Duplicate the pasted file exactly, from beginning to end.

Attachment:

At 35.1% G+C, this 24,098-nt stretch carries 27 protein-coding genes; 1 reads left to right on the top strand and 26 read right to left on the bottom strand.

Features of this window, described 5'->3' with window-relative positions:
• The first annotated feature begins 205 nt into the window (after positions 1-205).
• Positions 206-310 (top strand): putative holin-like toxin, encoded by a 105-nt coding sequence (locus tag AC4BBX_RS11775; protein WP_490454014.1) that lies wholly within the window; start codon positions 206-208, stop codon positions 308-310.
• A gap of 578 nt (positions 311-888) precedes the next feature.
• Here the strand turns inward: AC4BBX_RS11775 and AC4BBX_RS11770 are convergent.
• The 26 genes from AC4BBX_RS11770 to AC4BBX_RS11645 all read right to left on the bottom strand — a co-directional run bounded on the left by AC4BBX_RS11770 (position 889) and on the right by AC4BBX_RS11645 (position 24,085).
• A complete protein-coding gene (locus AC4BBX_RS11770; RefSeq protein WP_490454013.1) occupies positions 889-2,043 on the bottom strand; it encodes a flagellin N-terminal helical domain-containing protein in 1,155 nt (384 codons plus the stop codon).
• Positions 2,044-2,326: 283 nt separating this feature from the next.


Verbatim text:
At 35.1% G+C, this 24,098-nt stretch carries 27 protein-coding genes; 1 reads left to right on the top strand and 26 read right to left on the bottom strand.

Features of this window, described 5'->3' with window-relative positions:
• The first annotated feature begins 205 nt into the window (after positions 1-205).
• Positions 206-310 (top strand): putative holin-like toxin, encoded by a 105-nt coding sequence (locus tag AC4BBX_RS11775; protein WP_490454014.1) that lies wholly within the window; start codon positions 206-208, stop codon positions 308-310.
• A gap of 578 nt (positions 311-888) precedes the next feature.
• Here the strand turns inward: AC4BBX_RS11775 and AC4BBX_RS11770 are convergent.
• The 26 genes from AC4BBX_RS11770 to AC4BBX_RS11645 all read right to left on the bottom strand — a co-directional run bounded on the left by AC4BBX_RS11770 (position 889) and on the right by AC4BBX_RS11645 (position 24,085).
• A complete protein-coding gene (locus AC4BBX_RS11770; RefSeq protein WP_490454013.1) occupies positions 889-2,043 on the bottom strand; it encodes a flagellin N-terminal helical domain-containing protein in 1,155 nt (384 codons plus the stop codon).
• Positions 2,044-2,326: 283 nt separating this feature from the next.